Hofmann Rearrangement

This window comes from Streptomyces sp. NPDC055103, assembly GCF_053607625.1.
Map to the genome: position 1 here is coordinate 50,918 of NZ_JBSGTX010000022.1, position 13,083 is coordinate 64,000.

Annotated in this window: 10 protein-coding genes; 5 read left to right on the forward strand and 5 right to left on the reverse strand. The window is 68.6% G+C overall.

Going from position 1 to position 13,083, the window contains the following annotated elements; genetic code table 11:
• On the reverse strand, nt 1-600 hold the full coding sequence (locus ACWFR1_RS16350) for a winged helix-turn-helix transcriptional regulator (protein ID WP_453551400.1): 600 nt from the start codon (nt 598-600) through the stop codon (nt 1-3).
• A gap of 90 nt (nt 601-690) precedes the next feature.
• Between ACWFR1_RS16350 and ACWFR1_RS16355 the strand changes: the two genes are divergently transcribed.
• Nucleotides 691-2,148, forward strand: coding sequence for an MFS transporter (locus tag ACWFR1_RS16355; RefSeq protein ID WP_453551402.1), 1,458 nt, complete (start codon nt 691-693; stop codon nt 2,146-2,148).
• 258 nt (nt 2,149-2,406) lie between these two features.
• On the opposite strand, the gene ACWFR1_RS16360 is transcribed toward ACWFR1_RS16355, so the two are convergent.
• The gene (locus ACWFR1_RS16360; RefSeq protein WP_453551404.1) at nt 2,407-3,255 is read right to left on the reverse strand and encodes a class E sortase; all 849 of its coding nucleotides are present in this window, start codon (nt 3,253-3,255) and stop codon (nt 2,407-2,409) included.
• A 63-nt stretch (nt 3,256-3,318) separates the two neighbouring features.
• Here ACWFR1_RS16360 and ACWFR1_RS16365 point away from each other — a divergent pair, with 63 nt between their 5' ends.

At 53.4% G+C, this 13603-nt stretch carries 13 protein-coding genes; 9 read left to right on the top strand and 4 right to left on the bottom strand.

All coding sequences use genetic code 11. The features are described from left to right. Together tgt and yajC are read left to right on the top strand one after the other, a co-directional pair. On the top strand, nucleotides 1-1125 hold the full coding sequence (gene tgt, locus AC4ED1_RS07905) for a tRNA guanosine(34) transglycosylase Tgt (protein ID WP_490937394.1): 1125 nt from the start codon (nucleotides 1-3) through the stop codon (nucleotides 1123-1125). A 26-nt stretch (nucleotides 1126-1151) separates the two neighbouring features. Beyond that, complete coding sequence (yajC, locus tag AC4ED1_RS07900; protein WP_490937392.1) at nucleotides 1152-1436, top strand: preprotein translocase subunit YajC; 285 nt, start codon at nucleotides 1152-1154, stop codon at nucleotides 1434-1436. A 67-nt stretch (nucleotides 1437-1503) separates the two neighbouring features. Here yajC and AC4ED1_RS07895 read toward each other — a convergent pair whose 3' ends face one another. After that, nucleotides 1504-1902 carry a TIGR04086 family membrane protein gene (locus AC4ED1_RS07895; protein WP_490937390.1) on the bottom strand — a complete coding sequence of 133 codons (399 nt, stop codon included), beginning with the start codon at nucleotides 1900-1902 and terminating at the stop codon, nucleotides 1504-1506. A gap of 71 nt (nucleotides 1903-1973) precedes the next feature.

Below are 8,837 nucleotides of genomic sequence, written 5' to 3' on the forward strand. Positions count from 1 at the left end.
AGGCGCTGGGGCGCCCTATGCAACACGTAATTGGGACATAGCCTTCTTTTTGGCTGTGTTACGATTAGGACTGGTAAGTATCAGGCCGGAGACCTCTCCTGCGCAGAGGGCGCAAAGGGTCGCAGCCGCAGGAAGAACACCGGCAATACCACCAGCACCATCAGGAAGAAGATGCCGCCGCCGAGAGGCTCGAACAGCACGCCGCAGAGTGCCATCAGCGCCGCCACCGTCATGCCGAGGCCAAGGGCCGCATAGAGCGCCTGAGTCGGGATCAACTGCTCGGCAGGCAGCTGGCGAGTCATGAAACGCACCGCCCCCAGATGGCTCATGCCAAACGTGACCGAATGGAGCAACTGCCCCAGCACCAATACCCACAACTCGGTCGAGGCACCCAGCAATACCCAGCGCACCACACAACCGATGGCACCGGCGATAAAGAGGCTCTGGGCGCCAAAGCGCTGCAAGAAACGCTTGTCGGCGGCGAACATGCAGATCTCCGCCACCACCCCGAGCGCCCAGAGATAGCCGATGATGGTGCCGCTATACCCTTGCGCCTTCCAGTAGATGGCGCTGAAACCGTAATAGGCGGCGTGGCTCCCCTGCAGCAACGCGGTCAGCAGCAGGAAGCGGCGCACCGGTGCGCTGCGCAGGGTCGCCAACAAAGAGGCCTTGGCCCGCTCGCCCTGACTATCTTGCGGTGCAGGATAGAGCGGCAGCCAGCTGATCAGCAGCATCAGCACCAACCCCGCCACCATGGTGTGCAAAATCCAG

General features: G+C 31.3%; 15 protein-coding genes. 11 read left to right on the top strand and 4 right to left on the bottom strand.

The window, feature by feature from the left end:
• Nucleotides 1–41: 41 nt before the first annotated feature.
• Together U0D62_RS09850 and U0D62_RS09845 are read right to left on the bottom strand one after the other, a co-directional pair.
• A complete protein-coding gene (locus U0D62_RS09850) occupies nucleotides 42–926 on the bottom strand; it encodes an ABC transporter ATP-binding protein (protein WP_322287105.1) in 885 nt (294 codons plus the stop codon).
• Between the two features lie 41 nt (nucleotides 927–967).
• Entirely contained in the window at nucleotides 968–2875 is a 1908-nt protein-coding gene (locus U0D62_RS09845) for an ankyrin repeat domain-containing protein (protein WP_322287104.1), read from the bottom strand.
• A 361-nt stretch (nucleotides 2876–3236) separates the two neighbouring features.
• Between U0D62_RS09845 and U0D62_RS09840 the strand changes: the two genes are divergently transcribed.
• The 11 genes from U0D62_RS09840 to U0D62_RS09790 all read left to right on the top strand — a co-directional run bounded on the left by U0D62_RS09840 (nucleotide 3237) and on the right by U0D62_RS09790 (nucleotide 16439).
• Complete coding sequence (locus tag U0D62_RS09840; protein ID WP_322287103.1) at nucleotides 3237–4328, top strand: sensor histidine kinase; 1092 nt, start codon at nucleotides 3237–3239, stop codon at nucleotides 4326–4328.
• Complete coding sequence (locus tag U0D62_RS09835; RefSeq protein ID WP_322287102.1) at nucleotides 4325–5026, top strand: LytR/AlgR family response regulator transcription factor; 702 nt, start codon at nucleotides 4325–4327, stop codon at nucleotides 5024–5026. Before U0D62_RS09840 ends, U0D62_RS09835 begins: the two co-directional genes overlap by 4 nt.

Hofmann rearrangement converts an amide, with the loss of one carbon, into an amine. Beginning with the amide, strong base, and halogen, the strong base ionizes the amide to form an amide anion. Amide anions have certain characteristics in common with the enolate anions, and halogenation occurs in manner similar to the ?-halogenation of aldehydes and ketones. Halogenation enhances the acidity of the remaining hydrogen, which the base removes easily. To assist the task of retaining in memory the formidable Hofmann rearrangement mechanism, imagine the point of view of nitrogen atom at this point. In the bromoamide anion, nitrogen has one bond to a carbonyl carbon, which has the strong electronegative pull of oxygen working across it, and another bond to bromine, which also pulls tenaciously on electrons. From the point of view of nitrogen, these are two greedy neighbors. Intramolecular electron pair migrations occur to stabilize the entire system as an alkyl shift occurs from the carbonyl carbon onto nitrogen and the departure of halide ion. Isocyanate results, which contains a very electropositive carbon that draws the approach of a nucleophilic water molecule. This leads to N-alkylcarbamic acid, which is still unstable. Decarboxylization occurs as the last major step, releasing carbon dioxide to leave the final amine, with a new carbon-nitrogen bond.